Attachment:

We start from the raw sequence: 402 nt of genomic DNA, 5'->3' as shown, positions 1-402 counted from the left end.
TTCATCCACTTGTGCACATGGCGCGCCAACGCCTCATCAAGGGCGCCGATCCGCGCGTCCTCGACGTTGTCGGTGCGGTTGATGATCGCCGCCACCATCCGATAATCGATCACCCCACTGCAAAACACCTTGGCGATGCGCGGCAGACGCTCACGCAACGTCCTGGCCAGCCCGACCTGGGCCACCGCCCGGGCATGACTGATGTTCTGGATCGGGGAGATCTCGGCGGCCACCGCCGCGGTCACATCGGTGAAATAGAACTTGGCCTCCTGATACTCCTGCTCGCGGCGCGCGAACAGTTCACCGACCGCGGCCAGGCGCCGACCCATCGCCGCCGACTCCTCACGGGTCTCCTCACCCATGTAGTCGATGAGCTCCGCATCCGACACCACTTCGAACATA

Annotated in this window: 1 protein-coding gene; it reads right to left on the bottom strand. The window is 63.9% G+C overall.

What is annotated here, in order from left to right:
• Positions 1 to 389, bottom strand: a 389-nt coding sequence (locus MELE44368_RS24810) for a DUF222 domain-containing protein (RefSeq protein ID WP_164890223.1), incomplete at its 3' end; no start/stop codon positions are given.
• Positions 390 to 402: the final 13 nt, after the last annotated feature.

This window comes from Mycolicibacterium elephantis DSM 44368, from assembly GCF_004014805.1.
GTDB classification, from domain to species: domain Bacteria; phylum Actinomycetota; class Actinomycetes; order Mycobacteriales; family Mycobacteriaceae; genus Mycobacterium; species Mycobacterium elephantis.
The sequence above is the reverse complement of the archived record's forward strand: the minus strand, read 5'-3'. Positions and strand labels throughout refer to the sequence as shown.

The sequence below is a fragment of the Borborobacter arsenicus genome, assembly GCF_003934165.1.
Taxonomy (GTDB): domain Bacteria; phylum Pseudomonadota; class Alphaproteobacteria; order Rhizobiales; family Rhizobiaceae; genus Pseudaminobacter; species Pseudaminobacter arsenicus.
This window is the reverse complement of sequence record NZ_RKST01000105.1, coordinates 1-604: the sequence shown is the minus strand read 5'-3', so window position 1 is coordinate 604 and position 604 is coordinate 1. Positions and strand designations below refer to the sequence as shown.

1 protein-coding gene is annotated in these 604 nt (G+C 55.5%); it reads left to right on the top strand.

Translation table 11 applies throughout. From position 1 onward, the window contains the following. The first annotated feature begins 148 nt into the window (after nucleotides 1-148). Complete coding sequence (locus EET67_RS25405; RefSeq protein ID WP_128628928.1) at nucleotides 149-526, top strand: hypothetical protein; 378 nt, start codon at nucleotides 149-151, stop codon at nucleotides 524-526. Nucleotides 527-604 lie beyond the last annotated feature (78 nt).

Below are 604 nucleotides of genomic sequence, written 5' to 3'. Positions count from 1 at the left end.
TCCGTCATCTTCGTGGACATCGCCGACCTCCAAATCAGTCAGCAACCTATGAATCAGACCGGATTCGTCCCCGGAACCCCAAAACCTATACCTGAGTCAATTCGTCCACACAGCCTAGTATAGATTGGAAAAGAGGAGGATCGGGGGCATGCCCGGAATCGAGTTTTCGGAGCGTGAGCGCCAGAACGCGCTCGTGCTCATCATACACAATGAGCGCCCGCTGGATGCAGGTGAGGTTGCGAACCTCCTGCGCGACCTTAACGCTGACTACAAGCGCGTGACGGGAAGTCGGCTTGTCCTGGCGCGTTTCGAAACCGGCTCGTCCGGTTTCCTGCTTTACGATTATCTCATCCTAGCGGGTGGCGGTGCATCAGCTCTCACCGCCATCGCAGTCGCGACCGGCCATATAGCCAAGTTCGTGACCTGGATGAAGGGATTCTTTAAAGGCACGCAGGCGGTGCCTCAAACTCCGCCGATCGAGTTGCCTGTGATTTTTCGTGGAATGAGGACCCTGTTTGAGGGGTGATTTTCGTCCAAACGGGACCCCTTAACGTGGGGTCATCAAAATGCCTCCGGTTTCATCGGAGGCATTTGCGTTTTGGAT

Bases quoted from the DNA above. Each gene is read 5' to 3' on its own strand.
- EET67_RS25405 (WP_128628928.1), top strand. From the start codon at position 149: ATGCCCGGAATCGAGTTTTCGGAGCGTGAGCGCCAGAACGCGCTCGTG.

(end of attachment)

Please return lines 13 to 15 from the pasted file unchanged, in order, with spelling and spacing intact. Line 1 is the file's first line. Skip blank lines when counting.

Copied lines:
1 protein-coding gene is annotated in these 604 nt (G+C 55.5%); it reads left to right on the top strand.

Translation table 11 applies throughout. From position 1 onward, the window contains the following. The first annotated feature begins 148 nt into the window (after nucleotides 1-148). Complete coding sequence (locus EET67_RS25405; RefSeq protein ID WP_128628928.1) at nucleotides 149-526, top strand: hypothetical protein; 378 nt, start codon at nucleotides 149-151, stop codon at nucleotides 524-526. Nucleotides 527-604 lie beyond the last annotated feature (78 nt).

Below are 604 nucleotides of genomic sequence, written 5' to 3'. Positions count from 1 at the left end.